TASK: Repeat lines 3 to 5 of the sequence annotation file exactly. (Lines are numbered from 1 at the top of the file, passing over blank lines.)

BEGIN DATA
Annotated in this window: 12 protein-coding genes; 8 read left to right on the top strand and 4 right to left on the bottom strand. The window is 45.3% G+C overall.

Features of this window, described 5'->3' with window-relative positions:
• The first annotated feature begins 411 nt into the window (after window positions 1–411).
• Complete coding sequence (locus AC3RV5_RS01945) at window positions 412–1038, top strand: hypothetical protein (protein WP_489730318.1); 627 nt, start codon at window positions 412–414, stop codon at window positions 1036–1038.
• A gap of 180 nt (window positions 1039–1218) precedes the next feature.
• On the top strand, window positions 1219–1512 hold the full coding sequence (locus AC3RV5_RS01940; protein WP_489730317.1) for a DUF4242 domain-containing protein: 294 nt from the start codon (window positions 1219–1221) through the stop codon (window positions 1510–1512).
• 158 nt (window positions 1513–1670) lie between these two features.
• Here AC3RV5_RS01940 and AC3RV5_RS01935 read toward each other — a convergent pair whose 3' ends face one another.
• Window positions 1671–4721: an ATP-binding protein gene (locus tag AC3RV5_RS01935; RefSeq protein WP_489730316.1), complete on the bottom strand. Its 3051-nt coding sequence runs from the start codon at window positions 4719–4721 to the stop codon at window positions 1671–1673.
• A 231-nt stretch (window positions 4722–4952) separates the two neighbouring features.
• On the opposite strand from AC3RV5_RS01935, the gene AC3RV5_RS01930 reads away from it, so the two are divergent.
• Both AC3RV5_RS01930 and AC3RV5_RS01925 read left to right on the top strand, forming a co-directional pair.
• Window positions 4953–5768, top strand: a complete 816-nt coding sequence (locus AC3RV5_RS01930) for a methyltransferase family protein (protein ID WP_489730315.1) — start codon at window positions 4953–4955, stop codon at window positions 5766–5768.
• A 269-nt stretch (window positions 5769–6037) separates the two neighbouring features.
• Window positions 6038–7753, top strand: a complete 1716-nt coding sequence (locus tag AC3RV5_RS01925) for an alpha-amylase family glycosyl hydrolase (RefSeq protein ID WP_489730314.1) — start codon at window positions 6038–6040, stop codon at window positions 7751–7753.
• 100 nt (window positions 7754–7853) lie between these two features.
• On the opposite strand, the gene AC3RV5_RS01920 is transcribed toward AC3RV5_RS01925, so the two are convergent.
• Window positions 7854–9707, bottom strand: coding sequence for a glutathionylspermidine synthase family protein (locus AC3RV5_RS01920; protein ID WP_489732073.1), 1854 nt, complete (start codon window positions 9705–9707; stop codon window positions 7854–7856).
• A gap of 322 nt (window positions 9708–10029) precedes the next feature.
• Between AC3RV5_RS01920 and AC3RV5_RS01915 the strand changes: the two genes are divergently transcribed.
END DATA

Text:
• The first annotated feature begins 411 nt into the window (after window positions 1–411).
• Complete coding sequence (locus AC3RV5_RS01945) at window positions 412–1038, top strand: hypothetical protein (protein WP_489730318.1); 627 nt, start codon at window positions 412–414, stop codon at window positions 1036–1038.
• A gap of 180 nt (window positions 1039–1218) precedes the next feature.